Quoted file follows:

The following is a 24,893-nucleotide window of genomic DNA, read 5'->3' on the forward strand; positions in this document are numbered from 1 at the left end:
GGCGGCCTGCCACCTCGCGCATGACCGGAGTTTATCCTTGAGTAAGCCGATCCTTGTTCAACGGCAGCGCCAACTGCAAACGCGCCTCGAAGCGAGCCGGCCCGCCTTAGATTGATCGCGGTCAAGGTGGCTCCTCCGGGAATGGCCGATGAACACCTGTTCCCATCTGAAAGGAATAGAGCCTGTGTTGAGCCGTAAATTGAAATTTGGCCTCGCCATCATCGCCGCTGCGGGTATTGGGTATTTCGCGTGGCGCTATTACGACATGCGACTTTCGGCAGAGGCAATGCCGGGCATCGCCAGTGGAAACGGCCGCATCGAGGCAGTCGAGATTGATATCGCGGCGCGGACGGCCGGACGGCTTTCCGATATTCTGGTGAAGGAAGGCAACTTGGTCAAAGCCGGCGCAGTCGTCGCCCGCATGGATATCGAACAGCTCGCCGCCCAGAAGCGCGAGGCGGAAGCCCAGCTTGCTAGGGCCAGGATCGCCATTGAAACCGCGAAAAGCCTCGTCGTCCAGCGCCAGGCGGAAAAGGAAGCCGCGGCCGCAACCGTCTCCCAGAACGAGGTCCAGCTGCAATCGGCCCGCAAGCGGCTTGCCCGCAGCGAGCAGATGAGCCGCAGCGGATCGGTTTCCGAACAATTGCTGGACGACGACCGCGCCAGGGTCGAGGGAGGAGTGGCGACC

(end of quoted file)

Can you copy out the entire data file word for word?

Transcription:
The following is a 24,893-nucleotide window of genomic DNA, read 5'->3' on the forward strand; positions in this document are numbered from 1 at the left end:
GGCGGCCTGCCACCTCGCGCATGACCGGAGTTTATCCTTGAGTAAGCCGATCCTTGTTCAACGGCAGCGCCAACTGCAAACGCGCCTCGAAGCGAGCCGGCCCGCCTTAGATTGATCGCGGTCAAGGTGGCTCCTCCGGGAATGGCCGATGAACACCTGTTCCCATCTGAAAGGAATAGAGCCTGTGTTGAGCCGTAAATTGAAATTTGGCCTCGCCATCATCGCCGCTGCGGGTATTGGGTATTTCGCGTGGCGCTATTACGACATGCGACTTTCGGCAGAGGCAATGCCGGGCATCGCCAGTGGAAACGGCCGCATCGAGGCAGTCGAGATTGATATCGCGGCGCGGACGGCCGGACGGCTTTCCGATATTCTGGTGAAGGAAGGCAACTTGGTCAAAGCCGGCGCAGTCGTCGCCCGCATGGATATCGAACAGCTCGCCGCCCAGAAGCGCGAGGCGGAAGCCCAGCTTGCTAGGGCCAGGATCGCCATTGAAACCGCGAAAAGCCTCGTCGTCCAGCGCCAGGCGGAAAAGGAAGCCGCGGCCGCAACCGTCTCCCAGAACGAGGTCCAGCTGCAATCGGCCCGCAAGCGGCTTGCCCGCAGCGAGCAGATGAGCCGCAGCGGATCGGTTTCCGAACAATTGCTGGACGACGACCGCGCCAGGGTCGAGGGAGGAGTGGCGACC